The Fiio X1 High Resolution Lossless Music Player provides an option for those demanding more fidelity from their portable players than say a traditional iPod or their cellphone. The supported formats are APE, FLAC, ALAC, WAV, WMA and Ogg Vorbis although MP3 is there too in the event you haven't got round to ripping all your CDs to lossless or don't have the media any more to do that anyway.
The player itself is a little underwhelming. It measures a mere 5.7 x 1.4 x 9.7 cm and weighs a puny 104g. Out of the box it is useless - it needs a MicroSDHC card to store your music collection and that must be sourced separately. The device can handle a card up to 128GB so that is what I decided upon. In addition you will need a decent pair of headphones or ear buds - none are included.
|Device||Fiio X1 High Resolution Lossless Music Player||Amazon.co.uk||£99.00|
|Sim Card||Samsung Memory 128GB Grade 1 Class 10 EVO MicroSDXC Memory Card with SD Adapter||Amazon.co.uk||£50.41|
The device itself comes wrapped in a rubber case that is flexible and easy to slide off through the space over the screen. Apart from that there is precious little else - a USB cable, some stickers for customising the player if you are so motivated(!) and some fairly atrocious instructions although that being said it isn't difficult to get the device working.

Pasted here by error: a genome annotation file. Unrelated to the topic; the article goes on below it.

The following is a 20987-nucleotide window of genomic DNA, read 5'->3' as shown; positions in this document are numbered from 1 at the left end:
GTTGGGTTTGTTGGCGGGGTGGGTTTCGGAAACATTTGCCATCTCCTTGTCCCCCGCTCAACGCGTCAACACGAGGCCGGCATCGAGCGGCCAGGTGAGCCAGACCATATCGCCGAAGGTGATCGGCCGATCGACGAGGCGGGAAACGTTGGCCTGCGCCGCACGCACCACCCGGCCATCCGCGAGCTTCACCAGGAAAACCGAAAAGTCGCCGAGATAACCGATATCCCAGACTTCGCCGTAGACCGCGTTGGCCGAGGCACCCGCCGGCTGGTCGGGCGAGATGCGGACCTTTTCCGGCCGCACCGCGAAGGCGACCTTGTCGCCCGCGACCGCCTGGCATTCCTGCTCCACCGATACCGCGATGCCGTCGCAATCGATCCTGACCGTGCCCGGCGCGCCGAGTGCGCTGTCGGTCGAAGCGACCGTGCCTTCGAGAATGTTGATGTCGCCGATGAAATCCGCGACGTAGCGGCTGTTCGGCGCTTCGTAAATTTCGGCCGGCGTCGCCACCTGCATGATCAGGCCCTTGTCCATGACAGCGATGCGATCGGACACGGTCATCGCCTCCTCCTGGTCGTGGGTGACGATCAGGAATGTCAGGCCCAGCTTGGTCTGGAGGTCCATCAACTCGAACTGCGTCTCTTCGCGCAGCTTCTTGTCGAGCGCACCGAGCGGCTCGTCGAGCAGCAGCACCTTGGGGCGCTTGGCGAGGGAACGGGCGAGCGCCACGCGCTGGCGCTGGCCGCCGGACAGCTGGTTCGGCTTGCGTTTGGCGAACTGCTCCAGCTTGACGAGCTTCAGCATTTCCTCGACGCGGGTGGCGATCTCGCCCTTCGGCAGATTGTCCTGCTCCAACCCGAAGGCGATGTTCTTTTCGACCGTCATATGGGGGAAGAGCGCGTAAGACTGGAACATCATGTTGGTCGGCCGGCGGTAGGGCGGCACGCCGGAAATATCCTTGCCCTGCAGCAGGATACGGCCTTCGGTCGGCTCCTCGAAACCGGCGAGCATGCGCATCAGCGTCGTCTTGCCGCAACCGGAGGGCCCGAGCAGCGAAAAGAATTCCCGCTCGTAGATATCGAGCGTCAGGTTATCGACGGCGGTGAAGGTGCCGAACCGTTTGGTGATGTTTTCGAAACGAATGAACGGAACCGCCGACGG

Firstly ensure that the rubber case is removed and then insert the MicroSD card in the slot - it will only go in one way. Then plug the USB cable into the device and the other end into your computer. In my case I was using my MacBook Pro laptop. This will charge the device and five hours is recommended. I needed to format my MicroSD card so navigated using the rather clunky spin wheel to settings and then format.
Copying files is simplicity since your computer will recognise the drive so I used Finder on OS X Yosemite and dragged my FLAC files from my Freenas drive to the X1 drive. Obviously this presupposes you have ripped your CD collection to your favourite lossless format.
There is no synchronisation facility with the dragging and dropping of files onto the device; therefore when you add more music to your collection you will have to hand select the new folders / directories to drag into the X1. iTunes / iPod has an advantage over the X1 here.
As mentioned the capacity of the device is a 128GB MicroSD card (sold separately). I have only ripped a small subset of my collection to FLAC - approximately 50 CDs which ate up 20GB. On that basis I'm only going to get about 300 CDs on the card. I could buy further cards and swap them as necessary but that would be unwieldy and utterly impractical since I wouldn't know which albums were on which card easily. Therefore I am going to have to cherry pick my collection and only move my favourite albums to the device which is a great shame.
Thus far my thoughts are:
- No synchronisation to update the music library from connected computer
- No output method apart from headphone socket
- Clunky interface
- Poor documentation
- May be limited by the 128GB dependent upon size of music collection
- Great quality music
- Lightweight and small in comparison to the iPod Classic
- Great support for lossless compression